Tofurky Manufacturer Could Make a Killing on Thanksgiving

Tofurky maker's wheat-gluten-tofu holiday offerings benefit from a growing population of vegetarians.

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To a traditionalist, a stuffed loaf of tofu and wheat gluten at the center of the Thanksgiving table might be a sacrilege. But the company that makes those loaves (better known as Tofurky) says that the idea has caught on quickly.

Sales of Tofurky roasts, marketed as a holiday alternative to Thanksgiving birds, have grown at a tremendous pace over the last 17 years, according to the company that makes the roasts. Turtle Island Foods, the Oregon-based company that makes Tofurky, sold its three millionth Tofurky roast this year. In 2011, the company sold nearly 400,000 of the holiday turkey alternatives, up nearly 12 percent from 2010 and nearly double the amount sold in 2006.

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Why the growth in popularity? Maybe it's that carving a Tofurky isn't an eight-step process. Or the pesky risk of undercooked stuffing (and salmonella) lurking in a real bird's cavity.

Or maybe it's simpler. A growing customer base doesn't hurt. The number of vegetarians in the United States has grown considerably over the last two decades. According to the Vegetarian Resource Group, only 0.3 percent to 1 percent of all U.S. adults in 1994 said they never ate meat, poultry, or fish. By 2000, it was 2.5 percent. In 2011, the figure climbed to around 5 percent, though the group's 2012 survey saw the figure tick downward to 4 percent.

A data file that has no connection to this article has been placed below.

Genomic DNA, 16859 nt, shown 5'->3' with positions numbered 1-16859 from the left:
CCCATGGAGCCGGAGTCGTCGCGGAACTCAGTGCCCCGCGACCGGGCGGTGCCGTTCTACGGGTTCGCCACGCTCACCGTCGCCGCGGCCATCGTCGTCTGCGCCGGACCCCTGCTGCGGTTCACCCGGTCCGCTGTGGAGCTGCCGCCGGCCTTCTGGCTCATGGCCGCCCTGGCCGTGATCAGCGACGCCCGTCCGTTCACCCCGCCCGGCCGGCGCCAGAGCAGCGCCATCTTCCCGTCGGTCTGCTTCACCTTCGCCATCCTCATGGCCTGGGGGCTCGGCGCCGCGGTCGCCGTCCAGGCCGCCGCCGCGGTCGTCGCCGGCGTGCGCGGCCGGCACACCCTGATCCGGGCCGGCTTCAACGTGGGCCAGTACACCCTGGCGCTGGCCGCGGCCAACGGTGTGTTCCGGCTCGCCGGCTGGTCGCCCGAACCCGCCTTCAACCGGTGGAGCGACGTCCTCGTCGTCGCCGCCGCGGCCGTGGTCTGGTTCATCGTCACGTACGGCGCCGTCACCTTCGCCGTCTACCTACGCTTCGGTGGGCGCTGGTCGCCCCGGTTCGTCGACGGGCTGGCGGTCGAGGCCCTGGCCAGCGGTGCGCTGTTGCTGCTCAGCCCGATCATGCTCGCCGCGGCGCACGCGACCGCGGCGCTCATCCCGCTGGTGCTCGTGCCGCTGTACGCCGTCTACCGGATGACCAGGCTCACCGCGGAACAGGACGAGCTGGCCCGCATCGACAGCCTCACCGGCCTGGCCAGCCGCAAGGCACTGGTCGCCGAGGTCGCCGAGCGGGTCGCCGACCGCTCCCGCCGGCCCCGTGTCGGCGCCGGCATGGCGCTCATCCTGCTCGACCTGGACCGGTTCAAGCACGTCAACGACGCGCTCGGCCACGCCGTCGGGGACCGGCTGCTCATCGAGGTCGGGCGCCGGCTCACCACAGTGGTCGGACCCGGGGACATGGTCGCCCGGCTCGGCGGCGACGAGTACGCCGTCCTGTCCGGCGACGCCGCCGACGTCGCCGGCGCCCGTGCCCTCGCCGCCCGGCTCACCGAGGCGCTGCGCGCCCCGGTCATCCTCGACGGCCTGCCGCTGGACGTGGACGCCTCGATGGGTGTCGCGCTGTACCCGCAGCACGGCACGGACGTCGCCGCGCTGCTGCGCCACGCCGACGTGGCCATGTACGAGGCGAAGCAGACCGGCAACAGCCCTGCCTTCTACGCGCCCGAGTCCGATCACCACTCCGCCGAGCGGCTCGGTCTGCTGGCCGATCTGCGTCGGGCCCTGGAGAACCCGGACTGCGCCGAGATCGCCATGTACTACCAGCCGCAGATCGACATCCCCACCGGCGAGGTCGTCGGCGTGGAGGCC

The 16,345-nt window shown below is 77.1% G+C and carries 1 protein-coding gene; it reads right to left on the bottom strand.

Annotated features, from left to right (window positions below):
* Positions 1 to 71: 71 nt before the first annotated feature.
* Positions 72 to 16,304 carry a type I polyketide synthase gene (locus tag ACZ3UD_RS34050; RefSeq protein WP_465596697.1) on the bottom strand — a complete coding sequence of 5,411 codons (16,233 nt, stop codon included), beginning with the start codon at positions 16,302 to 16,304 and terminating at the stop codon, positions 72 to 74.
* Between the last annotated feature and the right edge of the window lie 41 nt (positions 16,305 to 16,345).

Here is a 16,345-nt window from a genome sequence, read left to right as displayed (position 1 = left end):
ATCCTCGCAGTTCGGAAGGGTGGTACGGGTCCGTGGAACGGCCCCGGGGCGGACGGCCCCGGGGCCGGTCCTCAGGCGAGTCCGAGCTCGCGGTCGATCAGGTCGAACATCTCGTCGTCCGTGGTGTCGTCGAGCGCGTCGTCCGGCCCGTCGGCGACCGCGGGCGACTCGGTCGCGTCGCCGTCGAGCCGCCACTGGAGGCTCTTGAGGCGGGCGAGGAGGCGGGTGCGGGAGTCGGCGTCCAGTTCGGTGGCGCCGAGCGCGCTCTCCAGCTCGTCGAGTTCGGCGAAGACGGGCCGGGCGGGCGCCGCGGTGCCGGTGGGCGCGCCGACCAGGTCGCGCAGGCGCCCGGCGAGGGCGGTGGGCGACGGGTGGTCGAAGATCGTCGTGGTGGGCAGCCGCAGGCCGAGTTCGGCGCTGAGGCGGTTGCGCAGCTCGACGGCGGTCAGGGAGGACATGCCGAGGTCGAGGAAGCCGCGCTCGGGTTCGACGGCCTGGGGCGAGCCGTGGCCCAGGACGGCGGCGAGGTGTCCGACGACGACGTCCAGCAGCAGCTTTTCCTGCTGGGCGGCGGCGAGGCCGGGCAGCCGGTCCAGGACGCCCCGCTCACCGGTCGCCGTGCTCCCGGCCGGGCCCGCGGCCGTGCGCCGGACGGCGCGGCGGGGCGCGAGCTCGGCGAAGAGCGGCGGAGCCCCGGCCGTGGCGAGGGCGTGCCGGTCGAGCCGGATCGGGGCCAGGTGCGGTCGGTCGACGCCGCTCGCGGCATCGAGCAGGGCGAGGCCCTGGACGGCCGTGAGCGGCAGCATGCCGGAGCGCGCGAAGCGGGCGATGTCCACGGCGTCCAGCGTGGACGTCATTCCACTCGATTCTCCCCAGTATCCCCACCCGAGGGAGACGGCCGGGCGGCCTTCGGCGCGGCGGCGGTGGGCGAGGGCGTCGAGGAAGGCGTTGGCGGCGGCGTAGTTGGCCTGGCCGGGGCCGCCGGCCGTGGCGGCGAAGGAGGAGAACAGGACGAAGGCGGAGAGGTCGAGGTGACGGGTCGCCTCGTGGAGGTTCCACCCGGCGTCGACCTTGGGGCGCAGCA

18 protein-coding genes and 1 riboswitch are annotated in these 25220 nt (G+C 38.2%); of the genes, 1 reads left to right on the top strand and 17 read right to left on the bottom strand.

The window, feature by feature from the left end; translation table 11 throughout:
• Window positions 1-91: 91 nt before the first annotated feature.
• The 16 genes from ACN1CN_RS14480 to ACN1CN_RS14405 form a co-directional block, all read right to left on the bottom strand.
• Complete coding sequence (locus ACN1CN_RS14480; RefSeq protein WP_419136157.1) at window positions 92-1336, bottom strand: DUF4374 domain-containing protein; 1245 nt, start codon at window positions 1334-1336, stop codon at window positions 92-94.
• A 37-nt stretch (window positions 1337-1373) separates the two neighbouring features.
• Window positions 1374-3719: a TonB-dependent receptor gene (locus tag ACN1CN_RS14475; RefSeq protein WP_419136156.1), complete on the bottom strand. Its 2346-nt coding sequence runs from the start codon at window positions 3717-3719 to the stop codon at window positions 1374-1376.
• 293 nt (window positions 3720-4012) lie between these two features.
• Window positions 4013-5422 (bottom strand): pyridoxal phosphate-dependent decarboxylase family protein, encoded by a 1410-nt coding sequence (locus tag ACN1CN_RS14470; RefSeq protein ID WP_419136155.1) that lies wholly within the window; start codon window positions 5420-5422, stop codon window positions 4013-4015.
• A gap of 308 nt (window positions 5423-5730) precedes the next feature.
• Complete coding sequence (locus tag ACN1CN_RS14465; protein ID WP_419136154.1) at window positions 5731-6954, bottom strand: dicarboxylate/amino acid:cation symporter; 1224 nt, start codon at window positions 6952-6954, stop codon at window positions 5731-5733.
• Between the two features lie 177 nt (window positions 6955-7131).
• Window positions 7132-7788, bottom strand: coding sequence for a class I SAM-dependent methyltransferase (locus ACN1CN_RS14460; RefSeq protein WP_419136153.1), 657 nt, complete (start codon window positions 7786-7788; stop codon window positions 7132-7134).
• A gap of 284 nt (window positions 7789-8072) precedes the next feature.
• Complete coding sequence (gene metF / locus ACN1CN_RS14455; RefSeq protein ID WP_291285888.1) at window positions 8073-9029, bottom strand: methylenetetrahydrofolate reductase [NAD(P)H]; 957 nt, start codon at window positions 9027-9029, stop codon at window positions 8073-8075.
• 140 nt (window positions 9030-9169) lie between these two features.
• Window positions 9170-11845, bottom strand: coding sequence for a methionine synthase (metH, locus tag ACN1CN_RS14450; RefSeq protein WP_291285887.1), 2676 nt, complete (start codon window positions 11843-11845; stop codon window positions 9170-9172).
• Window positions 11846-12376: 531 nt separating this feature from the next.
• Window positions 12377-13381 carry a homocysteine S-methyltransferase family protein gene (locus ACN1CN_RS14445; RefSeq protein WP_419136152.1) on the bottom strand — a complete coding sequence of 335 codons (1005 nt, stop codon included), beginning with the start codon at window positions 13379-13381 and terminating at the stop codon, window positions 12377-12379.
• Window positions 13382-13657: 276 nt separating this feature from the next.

But it's also a question of distribution, says the head of the company.

"When you have that kind of growth rate, it's usually because you added a new grocery chain or two or three," says Seth Tibbott, founder and president of Turtle Island Foods. Of course, the company has come a long way since distributing the first 500 Tofurky roasts to around 20 natural foods stores in 1995. This year, the company added around 2,500 new grocery accounts, according to Tibbott. He says that demand is now at an all-time high, but he also expects 2012 sales to be flat compared to last year's, as the company lost a major retailer.

While the company's growth is impressive, 400,000 Tofurkys is a modest sum compared to the number of non-imitation birds that Americans will eat this week. The National Turkey Federation estimates that Americans ate approximately 46 million Thanksgiving turkeys in 2011.

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One thing that the two foods have in common, however, is a looming price hike, thanks to a summer drought that sent corn and soybean prices skyrocketing. That means higher prices for poultry and tofu alike. However, the price hikes may not hit until early 2013. Tibbott expects a 5 percent to 6 percent Tofurky price increase next year.

Of course, faux meat isn't for everyone. For vegetarians who don't care for Tofurky but still want to feast on something with a fun portmanteau name, there is always the Veggieducken (also known as the Squashleekotato Roast), a play on the meaty conglomeration that is the turducken. Veggieducken is not meaty, but as it involves a 2-foot-long squash, it does involve some butchering.

Danielle Kurtzleben is a business and economics reporter for U.S. News & World Report. You can follow her on Twitter or reach her at